Google Glass is still not dead. So it seems. The search giant Google has just reportedly spent a billion on a company that develops tiny light-emitting diodes for displays used in augmented reality (AR) and mixed reality (MR) devices. According to a report in The Information, Google has signed a deal to buy the five-year-old startup Raxium. As per the report, the acquisition signals that Google wants to own more of the physical components needed to develop such devices.
The report further adds that though the terms of the deal are not known, Google is likely spending $1 billion on Raxium. “Raxium is on the cutting edge of bringing monolithic integration, the foundation underpinning Moore’s Law, to MicroLEDs, enabling a new class of smaller and more powerful display products, ranging from augmented and virtual reality micro-displays to life-size panel-based light field arrays,” says the description on the company’s page.
Google Glass first launched in 2013 to a select buyers. The company announced a wider release in 2014. The price tag of $1500 and fears of privacy invasion resulted in failure of the product. Google ceased all work on the Glass project in 2015. In 2017, Google resumed work on enterprise edition of the glass and it is called Glass.
What is microLED
microLED is similar to OLED as it doesn’t use a backlight, instead each pixel emits its own light. The only difference here is that, unlike OLED displays, microLED displays use inorganic materials, which also brings in the advantages of ultra-low black levels, but with higher peak brightness. Most mainstream LED panels are actually LCD panels with LED-based back or edge lighting. MicroLED panels don’t need separate backlighting which means blacks are darker and whites are brighter without the light bleed that is usually linked with most LED-backlit TVs.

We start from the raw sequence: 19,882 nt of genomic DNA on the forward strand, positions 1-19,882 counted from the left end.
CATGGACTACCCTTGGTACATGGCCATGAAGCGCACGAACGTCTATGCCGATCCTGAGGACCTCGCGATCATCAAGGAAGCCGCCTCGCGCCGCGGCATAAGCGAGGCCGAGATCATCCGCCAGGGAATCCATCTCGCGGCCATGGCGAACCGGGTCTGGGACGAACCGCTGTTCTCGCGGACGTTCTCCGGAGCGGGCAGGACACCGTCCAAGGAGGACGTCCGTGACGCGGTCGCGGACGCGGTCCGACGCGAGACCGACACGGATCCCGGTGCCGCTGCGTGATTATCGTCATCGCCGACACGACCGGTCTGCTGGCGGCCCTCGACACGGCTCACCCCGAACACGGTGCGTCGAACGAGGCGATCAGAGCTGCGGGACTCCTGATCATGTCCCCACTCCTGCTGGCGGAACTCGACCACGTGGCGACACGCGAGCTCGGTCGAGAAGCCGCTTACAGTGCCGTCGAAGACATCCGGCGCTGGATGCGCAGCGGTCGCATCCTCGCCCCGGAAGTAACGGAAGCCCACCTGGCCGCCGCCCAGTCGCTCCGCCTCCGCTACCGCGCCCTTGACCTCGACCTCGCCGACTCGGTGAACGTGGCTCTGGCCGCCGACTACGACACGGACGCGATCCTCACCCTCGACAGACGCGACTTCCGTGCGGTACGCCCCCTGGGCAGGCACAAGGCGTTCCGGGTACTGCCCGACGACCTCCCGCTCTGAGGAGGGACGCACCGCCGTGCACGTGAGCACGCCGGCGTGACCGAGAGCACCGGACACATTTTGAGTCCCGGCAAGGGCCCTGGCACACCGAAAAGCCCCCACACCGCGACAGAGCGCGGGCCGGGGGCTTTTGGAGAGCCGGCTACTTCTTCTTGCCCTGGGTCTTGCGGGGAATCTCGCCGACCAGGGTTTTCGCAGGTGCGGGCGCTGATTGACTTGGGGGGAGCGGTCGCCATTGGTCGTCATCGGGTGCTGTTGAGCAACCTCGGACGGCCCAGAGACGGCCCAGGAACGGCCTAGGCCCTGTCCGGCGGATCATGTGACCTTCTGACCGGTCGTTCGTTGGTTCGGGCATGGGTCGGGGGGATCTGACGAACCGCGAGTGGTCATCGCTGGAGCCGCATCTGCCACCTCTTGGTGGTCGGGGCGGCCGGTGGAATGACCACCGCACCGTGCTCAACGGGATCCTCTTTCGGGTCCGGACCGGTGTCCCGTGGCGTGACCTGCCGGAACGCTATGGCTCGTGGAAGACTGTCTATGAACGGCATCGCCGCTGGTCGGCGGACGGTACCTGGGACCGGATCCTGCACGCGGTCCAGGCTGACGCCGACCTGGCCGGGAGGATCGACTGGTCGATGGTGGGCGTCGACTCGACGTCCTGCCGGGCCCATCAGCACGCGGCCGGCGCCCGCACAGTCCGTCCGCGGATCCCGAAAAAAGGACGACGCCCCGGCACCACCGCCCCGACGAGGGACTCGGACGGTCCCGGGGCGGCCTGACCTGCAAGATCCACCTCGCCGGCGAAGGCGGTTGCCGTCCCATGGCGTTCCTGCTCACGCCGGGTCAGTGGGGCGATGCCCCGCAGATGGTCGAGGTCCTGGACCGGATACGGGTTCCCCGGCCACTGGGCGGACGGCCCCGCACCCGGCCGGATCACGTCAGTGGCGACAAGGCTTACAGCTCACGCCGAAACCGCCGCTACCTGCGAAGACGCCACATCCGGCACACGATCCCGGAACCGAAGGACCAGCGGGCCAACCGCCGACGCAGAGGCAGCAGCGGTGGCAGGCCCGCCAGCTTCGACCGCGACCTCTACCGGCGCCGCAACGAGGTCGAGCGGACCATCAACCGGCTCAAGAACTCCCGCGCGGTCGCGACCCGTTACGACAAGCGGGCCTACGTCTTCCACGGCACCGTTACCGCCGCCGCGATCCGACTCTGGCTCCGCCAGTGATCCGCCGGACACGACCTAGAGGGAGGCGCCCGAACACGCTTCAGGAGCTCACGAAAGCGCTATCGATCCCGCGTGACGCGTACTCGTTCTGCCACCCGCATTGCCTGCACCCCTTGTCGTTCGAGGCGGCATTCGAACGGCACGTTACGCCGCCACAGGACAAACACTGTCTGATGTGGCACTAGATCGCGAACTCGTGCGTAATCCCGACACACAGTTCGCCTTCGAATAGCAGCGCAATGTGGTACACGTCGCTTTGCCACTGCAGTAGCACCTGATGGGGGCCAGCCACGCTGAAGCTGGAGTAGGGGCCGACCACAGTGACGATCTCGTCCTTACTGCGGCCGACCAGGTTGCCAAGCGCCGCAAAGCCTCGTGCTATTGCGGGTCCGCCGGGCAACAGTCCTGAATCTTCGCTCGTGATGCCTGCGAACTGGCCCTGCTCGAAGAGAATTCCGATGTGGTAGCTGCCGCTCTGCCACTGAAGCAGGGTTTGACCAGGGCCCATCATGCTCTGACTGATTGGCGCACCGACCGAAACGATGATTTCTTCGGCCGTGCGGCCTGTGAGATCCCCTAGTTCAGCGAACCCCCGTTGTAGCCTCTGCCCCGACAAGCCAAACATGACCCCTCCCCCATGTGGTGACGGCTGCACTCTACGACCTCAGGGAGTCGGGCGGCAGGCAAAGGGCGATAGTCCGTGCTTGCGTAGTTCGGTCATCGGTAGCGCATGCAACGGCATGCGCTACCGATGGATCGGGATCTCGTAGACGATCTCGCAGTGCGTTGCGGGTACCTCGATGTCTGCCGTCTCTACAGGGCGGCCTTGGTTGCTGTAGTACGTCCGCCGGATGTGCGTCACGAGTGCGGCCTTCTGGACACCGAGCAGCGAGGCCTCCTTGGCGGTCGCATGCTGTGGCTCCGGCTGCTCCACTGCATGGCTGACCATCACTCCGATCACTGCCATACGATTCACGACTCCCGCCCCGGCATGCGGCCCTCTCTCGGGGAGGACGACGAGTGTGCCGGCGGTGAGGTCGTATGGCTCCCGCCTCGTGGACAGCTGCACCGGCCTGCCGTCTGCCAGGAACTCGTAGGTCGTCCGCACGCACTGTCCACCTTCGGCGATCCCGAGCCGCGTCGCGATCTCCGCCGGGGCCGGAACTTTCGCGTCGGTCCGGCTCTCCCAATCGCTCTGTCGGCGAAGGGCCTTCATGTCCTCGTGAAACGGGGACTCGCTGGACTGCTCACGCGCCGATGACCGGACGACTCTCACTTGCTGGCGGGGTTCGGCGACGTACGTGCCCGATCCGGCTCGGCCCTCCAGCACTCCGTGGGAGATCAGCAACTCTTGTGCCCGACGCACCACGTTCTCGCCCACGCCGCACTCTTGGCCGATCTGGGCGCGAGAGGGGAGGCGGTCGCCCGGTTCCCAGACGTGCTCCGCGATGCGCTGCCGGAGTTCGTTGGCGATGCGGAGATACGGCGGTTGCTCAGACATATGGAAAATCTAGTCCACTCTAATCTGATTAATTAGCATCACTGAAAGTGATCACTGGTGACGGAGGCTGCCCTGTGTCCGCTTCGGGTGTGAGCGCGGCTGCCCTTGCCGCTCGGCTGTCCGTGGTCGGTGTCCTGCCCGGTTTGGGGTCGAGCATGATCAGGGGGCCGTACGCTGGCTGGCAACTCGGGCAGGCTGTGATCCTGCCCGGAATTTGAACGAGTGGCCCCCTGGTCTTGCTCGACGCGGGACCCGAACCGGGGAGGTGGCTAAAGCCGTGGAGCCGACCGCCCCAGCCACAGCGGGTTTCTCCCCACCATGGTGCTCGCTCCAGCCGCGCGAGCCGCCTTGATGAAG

Making microLEDs tiny enough for head-worn devices has been a challenge. This is where Raxium seems to come in. The company claims that its has achieved pixels as small as 3.5 µm, much smaller than a typical OLED pixel.
What are rivals Apple, Microsoft and Facebook doing
Google’s Raxium buy follows similar acquisitions and business deals made by its rivals Apple, Facebook, Microsoft and Snap for the same type of technology to develop AR glasses or headsets. Apple has been betting big on AR technology for years now. Apple Glass is even claimed to be the next big product from the company. Microsoft has the HoloLens 2, an enterprise-focussed mixed reality (MR) headset that is priced at $3,500. Facebook, now called Meta, has Oculus Quest 2, a consumer-oriented VR headset that starts at $300. It’s now called Meta Quest VR headset.